Did you know that one particle of light (called a photon for those of you who aren't science nerds like me) can be in one place and another particle of light can be in another place and yet they can be so intimately linked that if you changed one then it would affect the other? It's true! Elizabeth Landau, who works for NASA's Jet Propulsion Laboratory, wrote about it in an article titled "Particles in Love: Quantum Mechanics Explored in New Study." That article works through entanglement, an idea published by John Bell in 1964 that said that even though information cannot travel faster than the speed of light (Albert Einstein proved this), particles can still affect each other when they are far apart.
Here is a cartoon from NASA/JPL-Caltech that explains entanglement.
Even though there are two photons, they behave as if they are one. What you do to one affects the other, even if they are separated in space and time.
In 2015, three separate studies were published on entanglement, and all three studies were consistent with Bell's idea. Those studies showed that any model of the world that contains variables that are hidden (as the world of the tiniest things does within the branch of physics called quantum mechanics) "must also allow for entangled particles to influence one another at a distance," said Francesco Marsili of NASA's Jet Propulsion Laboratory who collaborated with colleagues on a paper published in the journal Physical Review Letters titled "Strong Loophole - Free Test of Local Realism."
Bell's idea makes me wonder - are we as human beings like entangled photons?
When I was a boy, I walked down the newly plowed row with my grandpa, feeling the warm, red clay on the soles of my bare feet, listening to his stories. I held a tomato plant in my hands, the rich, black potting soil falling off of the small, vulnerable roots, as he knelt and dug a place for it in the garden. “Hey,” he said, “here's something my daddy told me when I was little. ‘God gave you two ears and one mouth because He wants you to listen twice as much as you speak. If you do that, you'll learn something. If you don't, you won't.’”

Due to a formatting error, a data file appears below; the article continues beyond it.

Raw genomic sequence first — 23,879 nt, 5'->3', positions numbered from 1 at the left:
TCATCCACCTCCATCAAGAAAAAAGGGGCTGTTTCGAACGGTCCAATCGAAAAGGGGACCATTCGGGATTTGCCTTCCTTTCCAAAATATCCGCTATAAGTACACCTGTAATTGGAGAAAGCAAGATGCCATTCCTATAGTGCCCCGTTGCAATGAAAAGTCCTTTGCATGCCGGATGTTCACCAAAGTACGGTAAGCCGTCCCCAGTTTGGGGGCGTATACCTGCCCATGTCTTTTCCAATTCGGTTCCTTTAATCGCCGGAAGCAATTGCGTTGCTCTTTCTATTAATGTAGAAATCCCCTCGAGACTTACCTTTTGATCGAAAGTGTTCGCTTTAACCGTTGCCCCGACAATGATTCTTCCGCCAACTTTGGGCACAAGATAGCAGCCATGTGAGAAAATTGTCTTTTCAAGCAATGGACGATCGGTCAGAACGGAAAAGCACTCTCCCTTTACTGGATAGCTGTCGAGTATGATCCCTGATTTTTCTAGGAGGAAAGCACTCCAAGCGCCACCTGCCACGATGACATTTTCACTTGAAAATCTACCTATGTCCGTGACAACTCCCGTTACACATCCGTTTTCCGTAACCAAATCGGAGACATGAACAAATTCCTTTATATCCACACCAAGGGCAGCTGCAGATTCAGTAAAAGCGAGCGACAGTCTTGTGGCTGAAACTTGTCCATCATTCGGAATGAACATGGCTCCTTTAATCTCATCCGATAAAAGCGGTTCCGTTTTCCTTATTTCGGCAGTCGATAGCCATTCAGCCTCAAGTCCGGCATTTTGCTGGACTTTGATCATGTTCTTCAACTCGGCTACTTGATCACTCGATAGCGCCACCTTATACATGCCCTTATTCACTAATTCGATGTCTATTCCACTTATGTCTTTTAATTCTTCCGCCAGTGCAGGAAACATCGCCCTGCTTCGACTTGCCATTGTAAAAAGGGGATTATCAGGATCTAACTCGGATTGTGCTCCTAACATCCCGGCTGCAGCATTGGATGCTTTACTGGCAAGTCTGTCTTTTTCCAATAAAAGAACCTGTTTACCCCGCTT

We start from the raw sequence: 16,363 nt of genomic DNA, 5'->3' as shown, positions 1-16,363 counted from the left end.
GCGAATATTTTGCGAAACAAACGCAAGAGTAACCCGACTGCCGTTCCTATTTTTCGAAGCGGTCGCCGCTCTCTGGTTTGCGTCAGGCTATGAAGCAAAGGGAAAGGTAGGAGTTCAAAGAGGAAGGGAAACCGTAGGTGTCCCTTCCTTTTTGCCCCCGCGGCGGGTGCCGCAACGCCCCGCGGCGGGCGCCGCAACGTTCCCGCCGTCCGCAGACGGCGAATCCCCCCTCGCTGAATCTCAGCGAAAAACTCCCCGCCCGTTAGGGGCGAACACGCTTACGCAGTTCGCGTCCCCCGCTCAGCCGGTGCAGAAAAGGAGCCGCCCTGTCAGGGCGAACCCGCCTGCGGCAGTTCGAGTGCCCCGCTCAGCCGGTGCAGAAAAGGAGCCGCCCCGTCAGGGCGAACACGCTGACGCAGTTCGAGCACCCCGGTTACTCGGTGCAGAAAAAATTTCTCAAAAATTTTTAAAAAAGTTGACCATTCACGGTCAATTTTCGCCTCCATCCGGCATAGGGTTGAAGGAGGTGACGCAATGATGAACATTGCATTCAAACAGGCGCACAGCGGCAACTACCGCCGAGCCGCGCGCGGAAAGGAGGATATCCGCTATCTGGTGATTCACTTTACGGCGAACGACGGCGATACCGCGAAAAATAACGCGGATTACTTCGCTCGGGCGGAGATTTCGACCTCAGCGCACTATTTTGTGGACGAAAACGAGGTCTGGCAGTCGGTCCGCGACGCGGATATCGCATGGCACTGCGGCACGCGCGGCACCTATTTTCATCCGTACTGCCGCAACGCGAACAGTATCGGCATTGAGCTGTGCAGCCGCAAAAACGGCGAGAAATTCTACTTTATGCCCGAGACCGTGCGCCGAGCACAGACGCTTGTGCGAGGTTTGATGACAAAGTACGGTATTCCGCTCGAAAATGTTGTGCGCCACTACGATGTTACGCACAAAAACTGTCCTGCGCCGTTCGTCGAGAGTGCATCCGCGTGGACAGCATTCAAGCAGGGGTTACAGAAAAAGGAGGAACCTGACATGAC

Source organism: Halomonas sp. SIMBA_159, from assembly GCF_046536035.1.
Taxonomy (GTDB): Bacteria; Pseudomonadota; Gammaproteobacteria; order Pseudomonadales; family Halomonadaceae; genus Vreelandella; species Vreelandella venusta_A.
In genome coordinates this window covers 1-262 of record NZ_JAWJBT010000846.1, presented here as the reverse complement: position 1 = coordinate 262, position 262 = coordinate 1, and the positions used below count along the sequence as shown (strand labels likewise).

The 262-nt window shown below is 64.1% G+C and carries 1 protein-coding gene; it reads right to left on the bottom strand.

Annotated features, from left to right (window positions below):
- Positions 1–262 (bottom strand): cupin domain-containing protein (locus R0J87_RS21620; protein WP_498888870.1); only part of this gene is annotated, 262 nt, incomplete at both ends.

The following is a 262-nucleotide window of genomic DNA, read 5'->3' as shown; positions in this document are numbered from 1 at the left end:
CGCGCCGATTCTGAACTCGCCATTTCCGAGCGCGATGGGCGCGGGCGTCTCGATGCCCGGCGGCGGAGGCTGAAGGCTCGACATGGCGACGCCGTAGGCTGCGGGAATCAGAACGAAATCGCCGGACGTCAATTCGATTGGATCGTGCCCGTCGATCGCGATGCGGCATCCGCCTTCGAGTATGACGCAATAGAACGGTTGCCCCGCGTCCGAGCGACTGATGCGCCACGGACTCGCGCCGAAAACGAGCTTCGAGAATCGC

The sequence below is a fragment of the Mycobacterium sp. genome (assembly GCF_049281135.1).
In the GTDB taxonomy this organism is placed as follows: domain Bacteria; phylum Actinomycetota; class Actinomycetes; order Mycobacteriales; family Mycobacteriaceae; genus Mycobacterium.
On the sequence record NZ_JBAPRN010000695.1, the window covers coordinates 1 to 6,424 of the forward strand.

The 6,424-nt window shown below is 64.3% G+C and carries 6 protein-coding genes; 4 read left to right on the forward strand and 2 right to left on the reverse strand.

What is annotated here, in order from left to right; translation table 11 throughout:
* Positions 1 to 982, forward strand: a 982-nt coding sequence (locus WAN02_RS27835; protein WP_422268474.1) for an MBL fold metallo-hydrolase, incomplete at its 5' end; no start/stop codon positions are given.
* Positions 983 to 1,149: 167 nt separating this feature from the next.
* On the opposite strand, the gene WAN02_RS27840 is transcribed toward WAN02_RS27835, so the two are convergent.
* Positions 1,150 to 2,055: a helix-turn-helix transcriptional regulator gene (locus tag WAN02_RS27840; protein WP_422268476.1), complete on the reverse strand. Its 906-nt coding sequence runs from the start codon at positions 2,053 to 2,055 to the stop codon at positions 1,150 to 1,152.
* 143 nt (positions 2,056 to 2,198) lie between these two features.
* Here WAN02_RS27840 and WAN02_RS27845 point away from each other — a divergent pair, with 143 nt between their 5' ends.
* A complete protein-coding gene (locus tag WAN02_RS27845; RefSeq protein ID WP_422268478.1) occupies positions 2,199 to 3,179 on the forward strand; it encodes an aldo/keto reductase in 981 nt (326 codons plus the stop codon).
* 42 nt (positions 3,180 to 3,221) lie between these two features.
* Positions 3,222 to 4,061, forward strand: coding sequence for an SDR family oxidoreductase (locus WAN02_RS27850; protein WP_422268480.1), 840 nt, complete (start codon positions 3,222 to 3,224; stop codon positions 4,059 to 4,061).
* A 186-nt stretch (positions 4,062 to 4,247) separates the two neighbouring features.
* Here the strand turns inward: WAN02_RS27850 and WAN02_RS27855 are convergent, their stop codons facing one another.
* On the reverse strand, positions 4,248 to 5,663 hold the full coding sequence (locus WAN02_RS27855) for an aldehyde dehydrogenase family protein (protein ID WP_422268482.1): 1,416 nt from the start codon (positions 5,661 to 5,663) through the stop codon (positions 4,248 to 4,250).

I especially remember his stories about his childhood on the family dairy farm in Greenville, S.C. in the 1920s. I liked to hear stories about the black folks who came and worked with him and his family. I heard hard work in his voice and saw struggle in his face when he talked about those times.
He was a son of the South Carolina soil, a soil that had produced slavery and Jim Crow. His stories reflected his philosophical shift from the idea of white supremacy to the idea of equality. He described the black folks he’d grown up with in words both simple and stark.
“I guess I looked around our farm and saw the black folks as tools,” he told me once. "But there was a teenager, about my age, who worked on our place. His name was Billy, and he helped me with my work."
"One day," he continued, "We were in the barn together, cleaning up the milking area, when he cut his hand on a piece of metal. Daddy wrapped it up in a rag soaked in kerosene, as was the remedy for most farm accidents at that time, and asked me to drive him home. As we headed toward the black folks part of our town, I thought to myself, ‘Billy must get up very early in the morning, earlier than me, to make it to our house on time.’ As we drove up to his house, which was what we called a shack, I thought, ‘I wonder if Billy can stay warm in there.’ As I saw him holding his injured hand and watched his momma hold him up and lead him up the creaking steps and through the rickety door, well, it seemed to be one of the first times I knew that black folks had hands and feet and needs just like me. They weren't tools. They were people.”
In that moment, my Grandpa learned that we as human beings cannot be separate and equal. As a matter of fact, we cannot really be separate. What happens to one person affects another - no matter what separates us. We are like photons. Good begets good. Bad begets bad. If we're good to each other then we'll be like photons in another way, too. We'll be particles of light.